Pattam said data science can also help “identify mental health issues at both population and individual levels and enable, for example, forum moderators to identify people in need quick action”.

Data science can be used to monitor and adjust operations in areas such as clean energy, logistics and communications, track and communicate health information to the public, and create smart cities that use services more efficiently. public spaces, better manage traffic and reduce climate impacts. .

However, while the benefits of data science in all of these areas are powerful, the industry is not without its challenges, especially when combined with AI and machine learning.

The challenges of the data world

Bias in AI is a huge topic and one that needs to be widely discussed as it could have serious consequences. There have been several examples in recent years highlighting ethical issues with AI, including an MIT image library to train AI that contained racist and misogynistic terms and the controversial credit score system in china.

Pattam said one of the most important ways to combat bias in AI is to do so “early in the development process” by including ethical considerations early on.

“Everyone has a role to play in making the use of AI ethical, unbiased and beneficial to all,” she added.

“We need to ensure that the use of data does not raise privacy concerns”

“Industry should be aware of its responsibilities when developing and implementing new technologies. The public sector has an influencer role as well as a facilitator that can support the unbiased implementation of AI systems through regulations and policies.

“Academia needs to develop industry-independent knowledge about the potential for bias in AI systems and share it with the public.”

In addition to concerns about bias, there is also a challenge with data privacy. “We need to make sure that the use of data does not raise privacy concerns,” Pattam said.

“The way to solve this problem is a whole-of-society response, where business and government play their part, but individuals also take responsibility for managing access to their information.”

Diversity in Data Science

Diversity is a key issue for all tech disciplines, and while the number of women in the field continues to grow, Pattam said women are still a minority in the data science industry.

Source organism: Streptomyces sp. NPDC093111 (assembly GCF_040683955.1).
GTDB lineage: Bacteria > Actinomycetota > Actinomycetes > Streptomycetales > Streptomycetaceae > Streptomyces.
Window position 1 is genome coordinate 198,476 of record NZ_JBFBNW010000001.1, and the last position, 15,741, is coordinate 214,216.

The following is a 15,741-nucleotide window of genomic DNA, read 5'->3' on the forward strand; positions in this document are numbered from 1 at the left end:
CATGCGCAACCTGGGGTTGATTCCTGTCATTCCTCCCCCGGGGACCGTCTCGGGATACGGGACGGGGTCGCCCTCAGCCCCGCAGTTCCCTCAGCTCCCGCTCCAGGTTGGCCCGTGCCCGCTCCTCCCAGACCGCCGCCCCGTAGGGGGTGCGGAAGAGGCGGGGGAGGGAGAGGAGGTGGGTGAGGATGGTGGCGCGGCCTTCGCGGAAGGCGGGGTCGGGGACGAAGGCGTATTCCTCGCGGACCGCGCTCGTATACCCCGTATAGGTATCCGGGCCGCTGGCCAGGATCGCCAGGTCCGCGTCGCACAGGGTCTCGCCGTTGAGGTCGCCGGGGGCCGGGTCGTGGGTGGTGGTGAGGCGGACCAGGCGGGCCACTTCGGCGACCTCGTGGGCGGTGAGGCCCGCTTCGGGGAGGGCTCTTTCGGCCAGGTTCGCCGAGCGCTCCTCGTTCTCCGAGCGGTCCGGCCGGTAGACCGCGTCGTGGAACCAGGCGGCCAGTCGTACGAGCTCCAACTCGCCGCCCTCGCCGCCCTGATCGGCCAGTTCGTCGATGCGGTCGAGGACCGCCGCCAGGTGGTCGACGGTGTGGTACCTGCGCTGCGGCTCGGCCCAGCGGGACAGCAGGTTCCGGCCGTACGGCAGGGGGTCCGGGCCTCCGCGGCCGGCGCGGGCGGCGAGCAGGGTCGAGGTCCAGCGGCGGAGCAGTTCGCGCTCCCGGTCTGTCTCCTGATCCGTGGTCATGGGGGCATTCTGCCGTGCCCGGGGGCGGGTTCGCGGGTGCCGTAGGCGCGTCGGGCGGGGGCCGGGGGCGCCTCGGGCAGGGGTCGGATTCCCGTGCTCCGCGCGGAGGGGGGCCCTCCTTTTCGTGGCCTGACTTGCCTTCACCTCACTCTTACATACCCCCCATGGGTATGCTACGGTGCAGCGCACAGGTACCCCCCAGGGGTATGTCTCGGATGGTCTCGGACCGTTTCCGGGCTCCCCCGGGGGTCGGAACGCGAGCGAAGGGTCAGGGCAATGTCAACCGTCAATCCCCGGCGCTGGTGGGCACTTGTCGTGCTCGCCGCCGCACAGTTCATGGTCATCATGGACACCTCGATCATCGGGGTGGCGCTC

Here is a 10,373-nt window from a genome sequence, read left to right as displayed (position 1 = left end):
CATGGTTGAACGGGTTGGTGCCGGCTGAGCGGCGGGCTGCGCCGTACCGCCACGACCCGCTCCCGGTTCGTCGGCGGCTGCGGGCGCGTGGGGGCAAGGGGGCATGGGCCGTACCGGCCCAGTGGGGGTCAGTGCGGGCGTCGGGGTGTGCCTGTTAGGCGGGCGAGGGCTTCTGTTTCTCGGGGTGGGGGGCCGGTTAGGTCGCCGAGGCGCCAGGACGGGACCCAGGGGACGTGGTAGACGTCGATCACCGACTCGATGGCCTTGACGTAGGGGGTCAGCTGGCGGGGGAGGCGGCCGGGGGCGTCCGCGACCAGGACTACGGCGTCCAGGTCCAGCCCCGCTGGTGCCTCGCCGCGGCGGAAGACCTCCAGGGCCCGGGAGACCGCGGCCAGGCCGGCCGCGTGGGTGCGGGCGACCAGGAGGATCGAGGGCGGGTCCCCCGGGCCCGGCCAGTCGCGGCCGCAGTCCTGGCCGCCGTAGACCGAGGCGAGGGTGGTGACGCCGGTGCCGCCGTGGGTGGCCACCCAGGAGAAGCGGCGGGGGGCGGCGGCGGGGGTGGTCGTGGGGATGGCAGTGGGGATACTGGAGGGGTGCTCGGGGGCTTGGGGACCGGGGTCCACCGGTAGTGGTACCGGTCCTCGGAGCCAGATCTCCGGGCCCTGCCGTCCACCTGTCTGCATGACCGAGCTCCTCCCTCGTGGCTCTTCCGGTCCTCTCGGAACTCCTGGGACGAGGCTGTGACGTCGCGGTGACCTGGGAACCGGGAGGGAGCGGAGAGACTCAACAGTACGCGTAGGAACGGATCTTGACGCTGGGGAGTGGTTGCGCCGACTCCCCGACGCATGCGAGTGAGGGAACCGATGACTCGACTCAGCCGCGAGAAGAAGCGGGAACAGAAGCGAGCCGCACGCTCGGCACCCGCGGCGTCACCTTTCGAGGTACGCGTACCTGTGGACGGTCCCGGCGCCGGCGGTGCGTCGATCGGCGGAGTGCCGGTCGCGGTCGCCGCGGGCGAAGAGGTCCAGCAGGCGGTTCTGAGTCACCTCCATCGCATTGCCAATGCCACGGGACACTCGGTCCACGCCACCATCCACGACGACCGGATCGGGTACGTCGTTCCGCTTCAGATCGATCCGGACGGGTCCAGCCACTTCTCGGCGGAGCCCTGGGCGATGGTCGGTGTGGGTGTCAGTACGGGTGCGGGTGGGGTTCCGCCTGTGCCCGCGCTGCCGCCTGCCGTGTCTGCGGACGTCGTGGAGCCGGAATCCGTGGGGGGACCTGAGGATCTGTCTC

“As a data scientist, I’m often the only woman in the room,” she said.

“Some of the reasons for this under-representation are that it is a male dominated field, sexism in STEM fields, prejudice against mothers, lack of female confidence, lack of female role models and lack of visibility, which makes it difficult for women to attain new opportunities.Women also face an uphill battle in terms of promotion and recognition within organizations.

Pattam said women starting out in data science should develop relationships, join a community, and seek out opportunities even when those seem impossible.

“Try to have a mentor, someone who will guide you through your career and give you advice on how to get where you want to be.”

She added that diversity in all respects, not just gender, is one of the biggest things she would like to see changed in the data science space.

“I hope more women get involved in data science because they have different perspectives that are often valuable. I also hope to see more people of color enter the field because there are big gaps here too. The world is not just white and male, so I think it’s important for everyone to play a role in changing the face of data science,” she said.

“I also hope to see more young people get involved. Children are the future and I believe they should have the opportunity to explore, learn and discover new things. I would like data science to become so openly available that it is included in all school curricula. »

Don’t miss out on the knowledge you need to succeed. Sign up for the brief dailySilicon Republic’s must-have science and technology news digest.